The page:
Barrett laments ‘cruel’ attacks that ‘are not only hurtful to me, but are hurtful to my children’
WASHINGTON, D.C., October 13, 2020 (LifeSiteNews) — Supreme Court nominee Judge Amy Coney Barrett defended herself from attacks she was using her two adopted children from Haiti as “props.” In the final hour of today’s confirmation hearings, Barrett said that “accusations like that are cruel.”
Sen. John Kennedy (R-LA) asked her about the accusations leveled most prominently by “some butthead professor at Boston University,” who said that “because you and your husband have two children of color, that you’re a white colonist. The implication is that you’re a racist and then you use your two children as props.”
“It was the risk of people saying things like that, which would be so hurtful to my family, that when I told Senator Graham this morning that my husband and I had to really weigh the costs of this,” said Barrett. “It was saying deeply offensive and hurtful things, things that are not only hurtful to me, but are hurtful to my children, who are my children, who we love, and who we brought home and made part of our family.”
“And accusations like that are cruel,” Barrett concluded.
“Yeah, they are,” Kennedy agreed. “How low can you go?”
The senator said he “didn’t want to ask that question when your kids were here. I’m sorry I have to go through that.”
While Barrett’s children were present at the beginning of the hearings, they left as the day progressed. Her husband Jesse was sitting right behind her throughout the almost 12 hours of hearings today.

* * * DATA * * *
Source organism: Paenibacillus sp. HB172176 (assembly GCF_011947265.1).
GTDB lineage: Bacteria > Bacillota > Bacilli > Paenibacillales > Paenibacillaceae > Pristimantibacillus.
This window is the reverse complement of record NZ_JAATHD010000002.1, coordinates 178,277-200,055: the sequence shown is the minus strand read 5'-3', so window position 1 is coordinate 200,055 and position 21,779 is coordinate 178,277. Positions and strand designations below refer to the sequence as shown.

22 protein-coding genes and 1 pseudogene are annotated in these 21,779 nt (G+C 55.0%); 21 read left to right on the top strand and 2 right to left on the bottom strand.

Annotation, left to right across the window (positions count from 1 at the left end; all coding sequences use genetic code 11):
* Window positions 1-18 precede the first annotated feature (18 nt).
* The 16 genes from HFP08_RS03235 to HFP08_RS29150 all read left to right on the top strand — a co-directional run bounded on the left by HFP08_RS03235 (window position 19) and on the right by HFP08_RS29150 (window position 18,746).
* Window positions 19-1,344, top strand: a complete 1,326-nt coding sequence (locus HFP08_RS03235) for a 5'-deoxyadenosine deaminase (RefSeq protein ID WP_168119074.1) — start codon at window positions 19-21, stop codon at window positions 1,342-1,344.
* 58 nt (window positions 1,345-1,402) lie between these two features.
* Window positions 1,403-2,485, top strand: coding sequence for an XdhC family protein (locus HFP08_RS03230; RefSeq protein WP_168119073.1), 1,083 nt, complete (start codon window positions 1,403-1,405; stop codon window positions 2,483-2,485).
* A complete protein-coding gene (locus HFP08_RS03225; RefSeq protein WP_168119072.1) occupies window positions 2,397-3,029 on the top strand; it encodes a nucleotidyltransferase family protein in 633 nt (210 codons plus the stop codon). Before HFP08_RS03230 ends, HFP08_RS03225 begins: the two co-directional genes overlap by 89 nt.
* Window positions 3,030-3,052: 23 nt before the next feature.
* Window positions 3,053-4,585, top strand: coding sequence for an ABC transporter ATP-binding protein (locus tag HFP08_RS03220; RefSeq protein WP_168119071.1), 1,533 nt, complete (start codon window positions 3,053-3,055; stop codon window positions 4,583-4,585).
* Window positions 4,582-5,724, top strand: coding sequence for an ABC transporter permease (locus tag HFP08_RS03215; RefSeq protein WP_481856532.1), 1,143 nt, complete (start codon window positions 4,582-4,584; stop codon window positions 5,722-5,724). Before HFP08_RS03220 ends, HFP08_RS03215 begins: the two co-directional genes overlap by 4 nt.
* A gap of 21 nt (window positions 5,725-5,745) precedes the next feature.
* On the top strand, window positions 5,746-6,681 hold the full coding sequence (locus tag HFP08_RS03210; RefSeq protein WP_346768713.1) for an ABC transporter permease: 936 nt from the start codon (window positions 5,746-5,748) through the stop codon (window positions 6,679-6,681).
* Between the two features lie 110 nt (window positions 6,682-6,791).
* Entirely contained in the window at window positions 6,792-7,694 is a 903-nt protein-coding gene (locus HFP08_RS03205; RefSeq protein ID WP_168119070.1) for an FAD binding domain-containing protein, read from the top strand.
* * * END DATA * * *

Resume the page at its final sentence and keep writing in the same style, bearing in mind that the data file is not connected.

Ibram X. Kendi, the director and founder of Boston University’s “Center for Antiracist Research,” had tweeted on September 26, the day Barrett was officially nominated by President Donald Trump, “Some White colonizers ‘adopted’ Black children. They ‘civilized’ these ‘savage’ children in the ‘superior’ ways of White people, while using them as props in their lifelong pictures of denial, while cutting the biological parents of these children out of the picture of humanity.”
And whether this is Barrett or not is not the point. It is a belief too many White people have: if they have or adopt a child of color, then they can't be racist.— Ibram X. Kendi (@DrIbram) September 26, 2020
“And whether this is Barrett or not is not the point. It is a belief too many White people have: if they have or adopt a child of color, then they can’t be racist,” Kendi added.